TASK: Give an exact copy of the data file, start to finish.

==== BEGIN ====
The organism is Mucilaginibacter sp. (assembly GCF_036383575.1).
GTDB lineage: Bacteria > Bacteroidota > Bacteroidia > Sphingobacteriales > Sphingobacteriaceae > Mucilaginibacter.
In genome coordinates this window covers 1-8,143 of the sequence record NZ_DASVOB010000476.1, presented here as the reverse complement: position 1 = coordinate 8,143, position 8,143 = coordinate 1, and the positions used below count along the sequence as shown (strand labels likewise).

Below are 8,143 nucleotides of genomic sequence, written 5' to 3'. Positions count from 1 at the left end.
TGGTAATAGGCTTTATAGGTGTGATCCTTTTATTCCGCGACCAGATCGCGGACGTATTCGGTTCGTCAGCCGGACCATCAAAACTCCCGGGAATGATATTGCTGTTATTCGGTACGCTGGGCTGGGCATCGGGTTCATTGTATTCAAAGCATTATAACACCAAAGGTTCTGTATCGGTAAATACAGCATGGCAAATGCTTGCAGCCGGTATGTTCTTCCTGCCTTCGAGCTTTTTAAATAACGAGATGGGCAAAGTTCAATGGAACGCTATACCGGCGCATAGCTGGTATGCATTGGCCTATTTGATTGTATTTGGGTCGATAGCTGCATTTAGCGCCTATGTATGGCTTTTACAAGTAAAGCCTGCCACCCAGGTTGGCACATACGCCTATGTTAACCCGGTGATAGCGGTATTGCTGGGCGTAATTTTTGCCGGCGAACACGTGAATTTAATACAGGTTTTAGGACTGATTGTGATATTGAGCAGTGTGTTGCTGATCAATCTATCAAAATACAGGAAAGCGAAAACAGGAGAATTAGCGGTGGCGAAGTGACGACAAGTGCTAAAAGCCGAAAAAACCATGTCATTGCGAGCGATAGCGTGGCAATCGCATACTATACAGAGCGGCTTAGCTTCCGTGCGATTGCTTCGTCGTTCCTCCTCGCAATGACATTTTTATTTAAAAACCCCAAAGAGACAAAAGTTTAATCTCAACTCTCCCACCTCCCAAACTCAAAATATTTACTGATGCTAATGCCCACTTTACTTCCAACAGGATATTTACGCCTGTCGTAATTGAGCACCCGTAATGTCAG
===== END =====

The organism is Mucilaginibacter sp. (assembly GCF_036383575.1).
GTDB lineage: Bacteria > Bacteroidota > Bacteroidia > Sphingobacteriales > Sphingobacteriaceae > Mucilaginibacter.
In genome coordinates this window covers 1-8,143 of the sequence record NZ_DASVOB010000476.1, presented here as the reverse complement: position 1 = coordinate 8,143, position 8,143 = coordinate 1, and the positions used below count along the sequence as shown (strand labels likewise).

Below are 8,143 nucleotides of genomic sequence, written 5' to 3'. Positions count from 1 at the left end.
TGGTAATAGGCTTTATAGGTGTGATCCTTTTATTCCGCGACCAGATCGCGGACGTATTCGGTTCGTCAGCCGGACCATCAAAACTCCCGGGAATGATATTGCTGTTATTCGGTACGCTGGGCTGGGCATCGGGTTCATTGTATTCAAAGCATTATAACACCAAAGGTTCTGTATCGGTAAATACAGCATGGCAAATGCTTGCAGCCGGTATGTTCTTCCTGCCTTCGAGCTTTTTAAATAACGAGATGGGCAAAGTTCAATGGAACGCTATACCGGCGCATAGCTGGTATGCATTGGCCTATTTGATTGTATTTGGGTCGATAGCTGCATTTAGCGCCTATGTATGGCTTTTACAAGTAAAGCCTGCCACCCAGGTTGGCACATACGCCTATGTTAACCCGGTGATAGCGGTATTGCTGGGCGTAATTTTTGCCGGCGAACACGTGAATTTAATACAGGTTTTAGGACTGATTGTGATATTGAGCAGTGTGTTGCTGATCAATCTATCAAAATACAGGAAAGCGAAAACAGGAGAATTAGCGGTGGCGAAGTGACGACAAGTGCTAAAAGCCGAAAAAACCATGTCATTGCGAGCGATAGCGTGGCAATCGCATACTATACAGAGCGGCTTAGCTTCCGTGCGATTGCTTCGTCGTTCCTCCTCGCAATGACATTTTTATTTAAAAACCCCAAAGAGACAAAAGTTTAATCTCAACTCTCCCACCTCCCAAACTCAAAATATTTACTGATGCTAATGCCCACTTTACTTCCAACAGGATATTTACGCCTGTCGTAATTGAGCACCCGTAATGTCAG